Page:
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Review carried out on 9 September 2021

During a monthly review of our data

We carried out a review of the data available to us about Beaumont House on 9 September 2021. We have not found evidence that we need to carry out an inspection or reassess our rating at this stage.

This could change at any time if we receive new information. We will continue to monitor data about this service.

If you have concerns about Beaumont House, you can give feedback on this service.

Inspection carried out on 13 January 2020

During a routine inspection

About the service

Beaumont House is registered to provide personal care to people living in specialist 'extra care' housing. Extra care housing is purpose-built or adapted single households in a shared site or building. People's care and housing are provided under separate contractual agreements. CQC does not regulate premises used for extra care housing; this inspection only looked at people's personal care service.

Beaumont House provides rented accommodation in 47 one-bedroom flats and 13 two-bedroom flats. There is a communal lounge and dining area on the ground floor that people can use if they wish. At the time of our inspection, there were 55 people living at Beaumont House, of which 48 people were receiving personal care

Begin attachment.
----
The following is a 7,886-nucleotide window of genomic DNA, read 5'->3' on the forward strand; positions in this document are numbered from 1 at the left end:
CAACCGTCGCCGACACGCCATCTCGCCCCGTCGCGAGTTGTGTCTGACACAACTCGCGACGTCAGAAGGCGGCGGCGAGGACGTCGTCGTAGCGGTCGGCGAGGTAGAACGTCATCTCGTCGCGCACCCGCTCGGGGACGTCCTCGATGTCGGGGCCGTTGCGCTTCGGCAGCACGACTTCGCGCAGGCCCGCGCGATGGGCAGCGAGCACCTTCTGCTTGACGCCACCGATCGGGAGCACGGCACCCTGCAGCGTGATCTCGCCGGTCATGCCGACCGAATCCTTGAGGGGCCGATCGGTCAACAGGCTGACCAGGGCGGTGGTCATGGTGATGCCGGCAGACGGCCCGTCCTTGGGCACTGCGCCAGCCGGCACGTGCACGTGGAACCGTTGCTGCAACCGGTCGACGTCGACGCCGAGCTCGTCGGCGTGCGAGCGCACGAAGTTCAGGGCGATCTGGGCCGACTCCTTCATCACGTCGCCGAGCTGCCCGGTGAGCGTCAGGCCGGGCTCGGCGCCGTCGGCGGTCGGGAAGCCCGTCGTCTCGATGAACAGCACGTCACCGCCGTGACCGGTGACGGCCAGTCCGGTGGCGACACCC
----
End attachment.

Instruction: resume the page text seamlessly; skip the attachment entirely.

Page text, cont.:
People's experience of using this service

At the last inspection, we found there was a breach of regulation because poor management meant people could not be confident they would receive safe, good quality care. Managers and care staff did not communicate and work well as a team, resulting in a negative, unsettled atmosphere.

At this inspection we found the provider had taken action to address our concerns and the service was no longer in breach.

However, the provider needed more time to implement their action plan, as some improvements, such as new care plans and staff training were still being rolled out. The registered manager had helped introduce many of the changes since our last visit. However, their resignation during our inspection reflected our concerns that management of the service continued to be a challenge.